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Eva Rindner papers

Document | Digitized | Accession Number: 2004.645.1

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    Eva Rindner papers

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    The collection consists of documents, a personal narrative, and photographs primarily documenting the Holocaust-era experiences of Eva Rindner (née Schultzmann) and her mother Lola Blonder (previously Lola Zipser and Lola Schutzmann), including Eva’s treatment for tuberculosis as a child, her father’s death in 1937, and the family’s emigration from Vienna, Austria to Haifa, Palestine (Haifa, Israel) in 1938.

    Included are documents related to Lola’s work as a volunteer nurse during World War I, financial documents, and letters. The letters were addressed to Eva from her parents, and were received while she was at a summer camp in 1937. Her father Herbert died on 23 August 1937, and at least one letter from him was likely authored after his death by someone else in order for her not to know about his passing until she could be told in person. Also included is a personal narrative authored by Eva describing her family history, emigration from Vienna to Haifa in 1938, and her service in the Israeli Air Force.

    The photographs depict Lola and her relatives in the Zipser family, including her mother Regina and brothers Julian and Felix. There are also several photographs depicting Eva as a young child in a sanatorium in Switzerland recovering from tuberculosis and learning how to walk with leg bracers. Other images depict the family in Vienna and Haifa.
    inclusive:  1895-circa 2004
    Collection Creator
    Eva Rindner
    Eva Rindner was born Eva Schutzmann on 5 June 1928 in Vienna, Austria to Lola and Herbert Schutzmann (1890-1937). Her mother Lola (née Zipser, later Blonder, 1894-1998) was born on 21 May 1894 in Vienna to Regina (née Losch, 1865-1950) and Joseph Zipser (1860-1925). Both her parents had immigrated to Vienna from Galicia (present-day Lviv and Kolomyya, Ukraine). Lola had 4 siblings: Hedwig (1905-1973, Felix (1897-1984), Julian (1893-1960), and another sister who died very young. Eva had one brother, Robert (b. 1924). Her father was a lawyer and active Zionist. Her mother Lola was a voluntary nurse during World War I, and continued in that field after the war.

    Eva was infected with tuberculosis at age two, and spent several years in a hospital in Switzerland. She learned to walk with the aid of braces in July 1935, and returned home to her family in Vienna in 1936. Her father died unexpectedly of a heart attack in 1937. After the German annexation of Austria (Anschluss) in March 1938, the family apartment was occupied by a Nazi lawyer. Eva and her family were forced to live in a side room. Most of their possessions were seized and the family was eventually forced out. Lola’s brother Felix was arrested in May 1938 and deported to Dachau and then Buchenwald in September 1938. He was released in February 1939. Her other brother Julian was arrested shortly after the Anschluss. Her sister Hedwig immigrated to the United States around this time.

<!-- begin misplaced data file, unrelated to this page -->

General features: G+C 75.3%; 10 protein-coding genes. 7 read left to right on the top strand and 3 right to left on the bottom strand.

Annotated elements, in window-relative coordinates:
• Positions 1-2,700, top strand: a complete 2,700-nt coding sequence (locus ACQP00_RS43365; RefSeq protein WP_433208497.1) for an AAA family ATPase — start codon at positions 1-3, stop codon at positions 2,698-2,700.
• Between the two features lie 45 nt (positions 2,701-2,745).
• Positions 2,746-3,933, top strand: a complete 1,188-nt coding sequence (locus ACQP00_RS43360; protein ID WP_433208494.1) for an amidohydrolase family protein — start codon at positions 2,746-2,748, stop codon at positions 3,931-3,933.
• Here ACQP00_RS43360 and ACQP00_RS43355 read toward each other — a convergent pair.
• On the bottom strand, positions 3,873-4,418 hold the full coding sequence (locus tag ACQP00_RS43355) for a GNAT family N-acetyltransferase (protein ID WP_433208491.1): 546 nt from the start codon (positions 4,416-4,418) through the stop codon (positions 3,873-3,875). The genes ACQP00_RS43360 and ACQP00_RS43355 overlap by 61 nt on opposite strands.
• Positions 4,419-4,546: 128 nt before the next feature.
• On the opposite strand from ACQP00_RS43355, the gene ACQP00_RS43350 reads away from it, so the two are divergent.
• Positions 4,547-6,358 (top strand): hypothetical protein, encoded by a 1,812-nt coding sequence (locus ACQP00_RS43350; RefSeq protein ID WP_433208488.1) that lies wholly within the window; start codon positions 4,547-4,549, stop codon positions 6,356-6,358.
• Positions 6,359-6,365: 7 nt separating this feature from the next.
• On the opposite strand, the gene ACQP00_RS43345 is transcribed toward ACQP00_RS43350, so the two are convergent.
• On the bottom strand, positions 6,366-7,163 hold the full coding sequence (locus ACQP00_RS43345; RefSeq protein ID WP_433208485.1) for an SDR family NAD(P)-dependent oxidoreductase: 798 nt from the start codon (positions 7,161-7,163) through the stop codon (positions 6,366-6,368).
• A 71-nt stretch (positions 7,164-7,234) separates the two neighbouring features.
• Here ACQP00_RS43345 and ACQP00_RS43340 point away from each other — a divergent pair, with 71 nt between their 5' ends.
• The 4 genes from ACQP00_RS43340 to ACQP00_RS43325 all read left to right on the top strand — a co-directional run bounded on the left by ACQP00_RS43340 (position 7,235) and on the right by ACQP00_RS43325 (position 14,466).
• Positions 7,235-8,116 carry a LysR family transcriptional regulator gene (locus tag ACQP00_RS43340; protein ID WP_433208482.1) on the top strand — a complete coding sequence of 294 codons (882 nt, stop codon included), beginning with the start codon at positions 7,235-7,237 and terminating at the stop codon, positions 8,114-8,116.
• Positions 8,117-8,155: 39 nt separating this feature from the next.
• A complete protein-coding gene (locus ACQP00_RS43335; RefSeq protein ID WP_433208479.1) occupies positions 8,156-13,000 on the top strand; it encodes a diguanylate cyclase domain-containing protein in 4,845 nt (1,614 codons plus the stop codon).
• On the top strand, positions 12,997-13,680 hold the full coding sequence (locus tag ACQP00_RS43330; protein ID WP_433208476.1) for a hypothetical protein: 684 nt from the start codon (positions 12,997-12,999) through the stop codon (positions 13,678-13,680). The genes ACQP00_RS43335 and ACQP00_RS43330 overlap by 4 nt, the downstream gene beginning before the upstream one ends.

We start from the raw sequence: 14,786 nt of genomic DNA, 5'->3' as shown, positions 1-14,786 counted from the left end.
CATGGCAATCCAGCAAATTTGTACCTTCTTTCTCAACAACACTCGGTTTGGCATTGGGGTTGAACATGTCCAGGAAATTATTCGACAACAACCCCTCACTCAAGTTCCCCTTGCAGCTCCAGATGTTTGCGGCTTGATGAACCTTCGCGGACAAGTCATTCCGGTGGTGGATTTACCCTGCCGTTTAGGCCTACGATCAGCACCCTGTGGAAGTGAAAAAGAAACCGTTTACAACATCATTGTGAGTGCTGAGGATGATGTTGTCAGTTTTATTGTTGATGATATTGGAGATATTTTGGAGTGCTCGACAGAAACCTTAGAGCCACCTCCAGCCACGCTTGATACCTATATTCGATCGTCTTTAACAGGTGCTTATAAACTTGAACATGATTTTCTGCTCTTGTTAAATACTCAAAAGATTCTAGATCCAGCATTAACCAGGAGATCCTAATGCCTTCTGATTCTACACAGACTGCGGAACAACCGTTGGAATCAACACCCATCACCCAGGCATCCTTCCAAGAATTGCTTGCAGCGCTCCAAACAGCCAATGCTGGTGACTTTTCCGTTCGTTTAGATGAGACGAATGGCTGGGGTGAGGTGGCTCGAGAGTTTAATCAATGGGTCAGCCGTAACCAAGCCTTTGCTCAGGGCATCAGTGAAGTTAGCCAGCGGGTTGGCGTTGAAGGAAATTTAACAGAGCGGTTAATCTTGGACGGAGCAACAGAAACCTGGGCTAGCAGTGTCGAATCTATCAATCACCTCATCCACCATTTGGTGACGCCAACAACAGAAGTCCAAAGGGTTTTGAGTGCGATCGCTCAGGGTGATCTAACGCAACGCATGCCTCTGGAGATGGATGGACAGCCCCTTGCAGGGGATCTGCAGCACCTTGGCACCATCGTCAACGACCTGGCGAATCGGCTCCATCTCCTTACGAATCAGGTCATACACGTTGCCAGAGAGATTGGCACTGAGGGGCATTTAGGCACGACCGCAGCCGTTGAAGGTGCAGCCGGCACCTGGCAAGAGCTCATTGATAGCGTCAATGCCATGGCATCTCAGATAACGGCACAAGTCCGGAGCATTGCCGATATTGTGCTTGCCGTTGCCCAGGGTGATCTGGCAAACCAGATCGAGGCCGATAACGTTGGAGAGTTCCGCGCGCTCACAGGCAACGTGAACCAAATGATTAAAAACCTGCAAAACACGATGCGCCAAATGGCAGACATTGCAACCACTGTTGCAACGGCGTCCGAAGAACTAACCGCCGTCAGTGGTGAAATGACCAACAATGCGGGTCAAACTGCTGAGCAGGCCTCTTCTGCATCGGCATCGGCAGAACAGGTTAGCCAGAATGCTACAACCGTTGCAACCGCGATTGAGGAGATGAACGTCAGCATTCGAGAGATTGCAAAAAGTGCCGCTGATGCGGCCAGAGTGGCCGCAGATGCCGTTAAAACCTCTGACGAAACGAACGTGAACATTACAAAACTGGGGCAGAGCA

Lola managed to secure travel visas to Palestine, and she and her children sailed out of Trieste, Italy and arrived in Haifa in July 1938. Eva’s brother attended a maritime college and she attended school. Lola’s brother Julian joined them in September 1938. Felix, his wife, and Lola’s mother also made it to Palestine. Eva met a fellow Austrian refugee, Sigmund Blonder (1887-1949), who was a jeweler and he taught her how to repair watches. They ran a business out of the family apartment. Lola and Sigmund married in 1948. In Haifa, Lola trained to be a beautician. Eva joined the Israeli Air Force, where she met Wilhelm Rindner (nicknamed Willi, 1923-2005), whom she would eventually marry. Eva and Willi immigrated to the United States in 1958, and settled in Lexington, Massachusetts. Lola joined them the same year, and later in life became a poet and writer.

    Physical Details

    German English
    5 folders
    1 oversize folder
    System of Arrangement
    The collection is arranged as a single series.

    1 of 5. Documents and correspondence, 1916-1938
    OS 1. Documents and correspondence, 1916-1938
    2 of 5. Personal narrative, circa 2004
    3 of 5. Photographs: Schutzmann family, 1931-1955, undated
    4 of 5. Photographs: Zipser family, 1895-1928, undated
    5 of 5. Photograph album pages, 1926-1931

    Rights & Restrictions

    Conditions on Access
    There are no known restrictions on access to this material.
    Conditions on Use
    Material(s) in this collection may be protected by copyright and/or related rights. You do not require further permission from the Museum to use this material. The user is solely responsible for making a determination as to if and how the material may be used.

    Keywords & Subjects

    Administrative Notes

    The papers were donated to the United States Holocaust Memorial Museum in 2004 by Eva Rindner.
    Record last modified:
    2023-04-14 08:54:20
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